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Saturday 21 March 2015

Living In Harmony

    ‘Living In Harmony’ isn’t quite like the previous episodes, as it doesn’t have the normal opening title sequence, but has been reinvented, re-interpreted for this particular episode. Instead of the Prisoner driving a Lotus 7 along a deserted runway and handing in his letter of resignation, we have a Sheriff riding a horse on the prairie, who resigns his job by handing in both his badge and his gun. What’s more this episode, like its predecessor ‘Do Not Forsake Me Oh My Darling.’ takes place entirely outside The Village, in a manner of speaking.
   I think it was when Channel 4 screened ‘the Prisoner’ in 1992, that when it came round to ‘Living In Harmony,’ for some reason, someone, went and added the regular opening sequence which messed up the beginning of the episode. It can only be supposed that some clever Dick thought the film of ‘Living In Harmony’; had arrived without the regular opening sequence and so added it to the film!
   It can be argued that this is the most violent of ‘the Prisoner’ episodes, with the fight scene in the opening sequence. The dragging of the Man With No Name all the way back behind a horse to the town of Harmony after he tried to leave. The punching out of the Kid {for no apparent reason} the fist fight with Zeke and his men, the gun fights and killings. The lynching of Cathy Johnson’s brother, and thereby ‘mob rule.’ The strangling of both Cathy and Number 22, seeing Valerie French strangled twice in fact, and finally the dramatic suicide of Number 8. And yet the violence is an essential component in the story, which is made clear in the story by Number 2’s explanation. “Put him in a dangerous environment, make him kill, then face him with death……..”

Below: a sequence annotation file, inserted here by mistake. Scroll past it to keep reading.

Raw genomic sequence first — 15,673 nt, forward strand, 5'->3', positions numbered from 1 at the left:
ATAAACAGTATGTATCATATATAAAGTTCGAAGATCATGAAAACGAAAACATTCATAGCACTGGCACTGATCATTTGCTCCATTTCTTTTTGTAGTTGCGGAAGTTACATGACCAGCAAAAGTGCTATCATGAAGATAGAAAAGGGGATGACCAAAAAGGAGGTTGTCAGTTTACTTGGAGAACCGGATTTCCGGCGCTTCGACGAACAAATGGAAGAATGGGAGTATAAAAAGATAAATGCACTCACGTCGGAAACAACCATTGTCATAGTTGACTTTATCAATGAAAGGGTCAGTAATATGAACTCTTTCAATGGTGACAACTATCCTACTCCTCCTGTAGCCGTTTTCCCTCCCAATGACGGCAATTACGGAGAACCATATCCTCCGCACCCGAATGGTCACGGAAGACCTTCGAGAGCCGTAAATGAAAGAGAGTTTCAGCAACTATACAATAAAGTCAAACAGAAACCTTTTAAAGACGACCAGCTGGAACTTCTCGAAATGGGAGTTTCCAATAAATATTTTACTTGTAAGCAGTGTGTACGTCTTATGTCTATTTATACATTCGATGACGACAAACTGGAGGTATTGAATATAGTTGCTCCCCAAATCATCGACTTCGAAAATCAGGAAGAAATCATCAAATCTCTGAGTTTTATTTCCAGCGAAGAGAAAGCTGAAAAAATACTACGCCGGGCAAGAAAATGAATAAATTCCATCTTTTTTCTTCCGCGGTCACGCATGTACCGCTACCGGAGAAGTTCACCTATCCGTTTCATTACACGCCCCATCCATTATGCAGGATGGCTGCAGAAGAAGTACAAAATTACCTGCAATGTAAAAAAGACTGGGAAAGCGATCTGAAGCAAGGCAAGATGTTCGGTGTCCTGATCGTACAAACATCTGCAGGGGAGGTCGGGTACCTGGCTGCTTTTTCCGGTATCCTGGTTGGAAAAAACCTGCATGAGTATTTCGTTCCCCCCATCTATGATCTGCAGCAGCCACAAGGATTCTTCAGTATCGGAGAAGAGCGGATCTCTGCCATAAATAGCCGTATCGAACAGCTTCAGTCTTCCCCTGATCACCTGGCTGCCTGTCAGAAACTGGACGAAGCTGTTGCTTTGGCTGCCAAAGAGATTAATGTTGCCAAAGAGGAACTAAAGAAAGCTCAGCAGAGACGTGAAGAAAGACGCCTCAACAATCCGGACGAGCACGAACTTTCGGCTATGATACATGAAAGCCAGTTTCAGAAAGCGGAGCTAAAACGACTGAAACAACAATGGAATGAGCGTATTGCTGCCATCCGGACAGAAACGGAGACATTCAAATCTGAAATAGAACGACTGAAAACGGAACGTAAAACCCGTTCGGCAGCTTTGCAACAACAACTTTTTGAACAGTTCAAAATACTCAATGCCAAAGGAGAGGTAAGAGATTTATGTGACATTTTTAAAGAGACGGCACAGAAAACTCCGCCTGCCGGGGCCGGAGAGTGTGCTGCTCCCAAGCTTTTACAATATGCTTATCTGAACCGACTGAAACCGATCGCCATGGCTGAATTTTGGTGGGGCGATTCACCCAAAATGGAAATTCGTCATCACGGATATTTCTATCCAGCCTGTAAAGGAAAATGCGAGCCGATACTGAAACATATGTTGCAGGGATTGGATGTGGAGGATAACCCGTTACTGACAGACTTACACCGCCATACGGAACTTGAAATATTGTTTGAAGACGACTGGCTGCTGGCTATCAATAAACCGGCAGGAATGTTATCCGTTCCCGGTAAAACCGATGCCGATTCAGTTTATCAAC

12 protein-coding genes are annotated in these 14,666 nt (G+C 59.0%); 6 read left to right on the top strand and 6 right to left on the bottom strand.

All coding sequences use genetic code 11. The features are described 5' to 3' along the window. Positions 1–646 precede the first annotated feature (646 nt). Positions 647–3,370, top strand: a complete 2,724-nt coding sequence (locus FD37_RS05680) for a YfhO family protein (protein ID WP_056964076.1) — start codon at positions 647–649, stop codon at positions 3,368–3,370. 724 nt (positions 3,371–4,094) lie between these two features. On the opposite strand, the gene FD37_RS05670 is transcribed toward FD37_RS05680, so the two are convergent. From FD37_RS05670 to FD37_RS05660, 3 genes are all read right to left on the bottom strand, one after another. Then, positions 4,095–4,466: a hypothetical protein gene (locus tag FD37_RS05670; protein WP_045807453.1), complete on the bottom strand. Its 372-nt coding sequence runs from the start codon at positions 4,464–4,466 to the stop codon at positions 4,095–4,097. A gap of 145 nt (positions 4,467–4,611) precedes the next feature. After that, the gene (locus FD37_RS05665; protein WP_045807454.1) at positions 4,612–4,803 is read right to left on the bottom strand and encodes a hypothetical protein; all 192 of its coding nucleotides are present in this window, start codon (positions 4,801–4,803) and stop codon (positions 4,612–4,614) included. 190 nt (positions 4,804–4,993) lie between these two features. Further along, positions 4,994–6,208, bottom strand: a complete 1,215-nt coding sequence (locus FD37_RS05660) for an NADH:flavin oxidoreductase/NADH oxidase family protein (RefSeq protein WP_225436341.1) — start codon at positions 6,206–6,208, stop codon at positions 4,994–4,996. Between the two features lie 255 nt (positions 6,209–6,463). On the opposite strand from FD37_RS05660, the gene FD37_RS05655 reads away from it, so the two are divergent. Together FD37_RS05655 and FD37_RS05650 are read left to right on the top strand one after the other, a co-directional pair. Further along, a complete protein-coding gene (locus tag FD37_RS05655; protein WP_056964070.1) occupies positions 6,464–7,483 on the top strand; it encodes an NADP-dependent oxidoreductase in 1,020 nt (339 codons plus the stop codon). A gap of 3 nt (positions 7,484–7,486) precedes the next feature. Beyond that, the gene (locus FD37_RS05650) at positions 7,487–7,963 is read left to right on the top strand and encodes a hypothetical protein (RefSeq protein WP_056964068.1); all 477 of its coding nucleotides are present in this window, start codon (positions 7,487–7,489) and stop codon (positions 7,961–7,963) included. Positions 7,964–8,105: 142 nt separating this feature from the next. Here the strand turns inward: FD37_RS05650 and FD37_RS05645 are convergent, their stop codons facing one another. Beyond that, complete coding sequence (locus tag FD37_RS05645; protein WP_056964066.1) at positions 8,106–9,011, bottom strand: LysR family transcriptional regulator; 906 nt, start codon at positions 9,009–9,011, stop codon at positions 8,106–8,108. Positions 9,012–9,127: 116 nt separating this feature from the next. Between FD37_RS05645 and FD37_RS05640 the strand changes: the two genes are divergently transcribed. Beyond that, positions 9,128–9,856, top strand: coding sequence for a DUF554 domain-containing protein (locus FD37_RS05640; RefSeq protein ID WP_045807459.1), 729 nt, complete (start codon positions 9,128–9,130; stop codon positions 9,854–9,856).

I think originally the Kid was to have had a voice, but in the episode that voice is taken away, and is mute for whatever reason. Perhaps through having experienced some traumatic ordeal, Alexis Kanner’s Kid is left to act the role of the psychopathic killer entirely in gesture and expression. It was to turn out to be a brilliant decision to have the Kid mute, and is a superb performance on Alexis Kanner’s part. It is a  performance which, dare I say it, even outshines that of Patrick McGoohan’s!
    Valerie French, who was a 1950’s starlet made her best known television appearance in ‘the Prisoner’ as Cathy. Cathy being spelt with a ‘C’ rather than a ‘K,’ apparently because of McGoohan’s daughter Catherine.
   Valerie French is arguably the most obvious sexy character in the entire series, her first costume, a shoulder-less Western saloon girl’s costume, in which she shows a good deal more flesh than every other woman in the series put together. Too much in fact at one point, because while wearing her second costume, which was tightly fitted, pushing upwards and outwards, she was shows a good deal of cleavage. So much so that she was showing part of her nipples {which can be seen in some production shots of the episode} and as a result her costume was adjusted slightly before filming took place.
   It cannot be denied that Valerie French was a buxom woman, and at the time, aged of 39, she was still a very attractive, and good-looking woman. As her role suggests, a role which she played ‘doubly’ well. But an interesting point might be, that she somehow looks older as Number 22, than she does as Cathy.

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